No Place and Every Place

I am a literal thinker. If you ask me to define “place”, I will tell you it is your physical surroundings, your geographical location, the “where” you are in this moment. The dictionary defines “place” this way: a particular portion of space, whether of definite or indefinite extent.

And in thinking about how the concept of “place” impacts my photography, I believe I missed the point. I initially defined place too narrowly, too literally. Because I tend to focus on subject matter and rarely include context in my images, I thought my photos were missing something, some critical element, that made them “less than”. I thought I had to let you see the “where” in a specific sense – “this image was created here, in Canton, Ohio” – in order to imbue my images with a “sense of place”.

But as we move deeper into this exploration in Kat’s course, I am finding that “place” has many aspects. And my definition will be unique, based on what details speak to me0. The choice of whether to include context is simply another artistic decision each of us must make.

I understand the visual world through small things; through an exploration of the seemingly mundane and unnoticed details that surround us. By finding geometry and intersections in unexpected places, I hope to create something from nothing. To show the beauty in the curve of a line; to discover the “other” world that exists inside the window’s reflection; in the fleeting transitions of light to shade.

Now I am wondering if the anonymous quality of my images might be something important; that my sense of place is actually “no place” or “every place”. That I am not removing myself from my images but showing you what I find entrancing in the world around me. Discoveries made and treasures found. Beauty that can be found anywhere and everywhere.

Perhaps by eliminating context, I allow you to overlay your own sense of place – and create an abstraction that has multiple layers of meaning.

Or maybe not.

Maybe it’s as simple as this: when images such as these fill my frame, I press the shutter button. Because I have to.

Written for “A Sense of Place” – an online photography course lead by Kat Sloma 

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Posted on April 24, 2012, in Photography and tagged , , . Bookmark the permalink. 12 Comments.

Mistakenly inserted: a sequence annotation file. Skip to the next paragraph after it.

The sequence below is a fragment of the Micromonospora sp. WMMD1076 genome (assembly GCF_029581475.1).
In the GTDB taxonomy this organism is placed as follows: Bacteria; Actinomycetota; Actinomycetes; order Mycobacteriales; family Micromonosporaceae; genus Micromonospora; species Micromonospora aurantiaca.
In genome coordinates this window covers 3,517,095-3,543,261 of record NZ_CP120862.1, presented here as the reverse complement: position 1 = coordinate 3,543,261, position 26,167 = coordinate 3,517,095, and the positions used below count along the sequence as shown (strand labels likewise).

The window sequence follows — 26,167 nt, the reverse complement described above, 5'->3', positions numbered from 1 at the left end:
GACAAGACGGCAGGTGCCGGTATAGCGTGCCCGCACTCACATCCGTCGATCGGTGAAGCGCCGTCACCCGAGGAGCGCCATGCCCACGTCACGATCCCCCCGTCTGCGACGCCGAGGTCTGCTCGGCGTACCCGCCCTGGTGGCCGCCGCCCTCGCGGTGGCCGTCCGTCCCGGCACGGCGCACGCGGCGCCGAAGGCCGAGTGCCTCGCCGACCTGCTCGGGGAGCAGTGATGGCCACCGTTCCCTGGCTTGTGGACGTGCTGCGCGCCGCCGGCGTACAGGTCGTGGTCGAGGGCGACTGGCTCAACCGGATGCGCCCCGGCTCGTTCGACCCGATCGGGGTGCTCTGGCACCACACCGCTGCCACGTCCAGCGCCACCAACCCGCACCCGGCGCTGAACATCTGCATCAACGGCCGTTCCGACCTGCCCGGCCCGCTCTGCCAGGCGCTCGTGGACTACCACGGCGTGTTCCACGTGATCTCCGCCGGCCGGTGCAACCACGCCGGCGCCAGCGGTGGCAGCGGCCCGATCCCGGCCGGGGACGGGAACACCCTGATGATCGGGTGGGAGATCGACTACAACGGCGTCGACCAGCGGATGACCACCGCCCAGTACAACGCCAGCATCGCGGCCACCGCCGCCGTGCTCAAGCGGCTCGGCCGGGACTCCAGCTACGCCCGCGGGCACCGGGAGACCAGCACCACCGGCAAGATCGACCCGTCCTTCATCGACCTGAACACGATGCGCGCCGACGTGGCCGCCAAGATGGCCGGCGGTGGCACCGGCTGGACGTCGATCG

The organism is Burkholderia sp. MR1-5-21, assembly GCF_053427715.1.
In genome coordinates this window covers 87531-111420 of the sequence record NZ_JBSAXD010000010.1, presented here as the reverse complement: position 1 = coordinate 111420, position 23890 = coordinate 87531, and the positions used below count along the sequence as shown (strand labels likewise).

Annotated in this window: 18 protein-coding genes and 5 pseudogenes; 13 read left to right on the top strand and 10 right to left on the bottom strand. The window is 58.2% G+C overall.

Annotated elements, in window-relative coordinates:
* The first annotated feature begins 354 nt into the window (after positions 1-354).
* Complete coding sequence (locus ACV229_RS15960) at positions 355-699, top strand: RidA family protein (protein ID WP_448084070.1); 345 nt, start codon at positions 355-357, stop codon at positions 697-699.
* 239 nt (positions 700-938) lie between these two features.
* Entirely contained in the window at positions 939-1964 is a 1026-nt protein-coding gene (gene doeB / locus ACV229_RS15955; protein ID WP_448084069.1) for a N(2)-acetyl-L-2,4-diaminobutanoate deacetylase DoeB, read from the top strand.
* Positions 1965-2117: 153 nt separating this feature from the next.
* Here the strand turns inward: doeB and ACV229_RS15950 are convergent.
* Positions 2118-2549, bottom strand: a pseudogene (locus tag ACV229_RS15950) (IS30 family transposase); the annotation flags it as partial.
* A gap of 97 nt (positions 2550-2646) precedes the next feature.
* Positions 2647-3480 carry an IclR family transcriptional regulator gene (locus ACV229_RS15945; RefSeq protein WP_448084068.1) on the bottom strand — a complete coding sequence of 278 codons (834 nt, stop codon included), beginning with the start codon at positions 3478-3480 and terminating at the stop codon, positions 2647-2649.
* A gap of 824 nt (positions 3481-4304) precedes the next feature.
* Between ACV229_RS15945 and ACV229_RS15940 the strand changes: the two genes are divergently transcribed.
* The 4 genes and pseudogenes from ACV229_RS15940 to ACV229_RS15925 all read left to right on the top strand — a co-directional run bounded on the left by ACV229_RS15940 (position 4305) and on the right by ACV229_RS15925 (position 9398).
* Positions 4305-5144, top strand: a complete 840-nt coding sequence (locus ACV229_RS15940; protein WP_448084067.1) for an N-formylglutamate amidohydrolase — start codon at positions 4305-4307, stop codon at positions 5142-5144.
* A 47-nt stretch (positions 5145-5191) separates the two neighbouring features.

1. I like an image to be a world in itself, for people to explore, not necessary the world as we know it. Your photos of a mirrored world are just that, a place no one been to before for me to explore.

    • Barbro – I really like that idea – of an image being a world in itself. To see the world in a way that is different from the reality around us. Thank you for sharing your thoughts and your encouragement to me to keep shooting what I shoot. You don’t know how much I appreciate it.

  2. Such interesting thoughts about ‘place’. What if ‘place’ is where your heart is? As you said – you make your ‘place’ when you see and capture..because you have to???

  3. Love this image Brenda!
    I think I could look at it for a very long time, and still see something new.
    Beautifully done.
    Sending you wishes for a wonderful day ahead!

  4. I love this image and your words too. I think you’re right, place is so much more than a geographical location and your eye as a photographer and the details that speak to you and that you include in an image do translate into a sense of place – even if it is ‘no place’. As always, a very thought provoking post.

  5. I think your sense of place is both your place and everyplace. It is particular to where you live and what you see and choose to photograph. It is also everyplace in that it allows me to see these types of scenes where I am, in my place. Your photographs are specific to one place, and they also transcend one place and can be found in many places. It is one of the aspects of your images that I find to appealing.

  6. Brenda . . . I think your place is your vision — the space uncapped by the whorl of your photographic eye. I love how you describe yourself here as seeing the small, the mundane, the intersections, and I think you take those elements and create a magical geography. And, yes, it is one that your viewer, that each of us, can inscribe with meaning — which is a gift. It’s also what draws me to your images. For myself, I wouldn’t describe them as no place or everyplace. They are so uniquely you. So, you create the universe — isn’t that what artists do? (xoxo, lisa)

  7. Brenda – as someone in the grip of a creative journey myself, may I say how much I appreciate your examinations of your artistic impulses. It is so fascinating to read about this process, especially when I find myself in the grip of resistance and fear and certainty about my not-enoughness. Your honesty on this path is affirming. Thank you.

  8. Love this picture & your thoughts about place , and this:
    ” That I am not removing myself from my images but showing you what I find entrancing in the world around me. “

  9. I like where you’re going with this, Brenda. You give me plenty to think about. Maybe when you “have to” click the shutter, it’s because something in you is connecting to what you see. Maybe place is when you see something that’s universal, right where you are.

  10. Extremely thought provoking…and I’m so looking forward to taking this class one day! Thanks so much for sharing.

  11. Brenda, yes, yes, YES!! That quality of “no place” or “every place” is one of the things I love about your photography. I love that whole paragraph where you are musing about your “anonymous images” (which they are not, by the way). You’re not showing us Canton, Ohio, the place. You are showing us Brenda’s world, the place. And now I see bits of Brenda’s world everywhere I go.

I greatly appreciate your comments!

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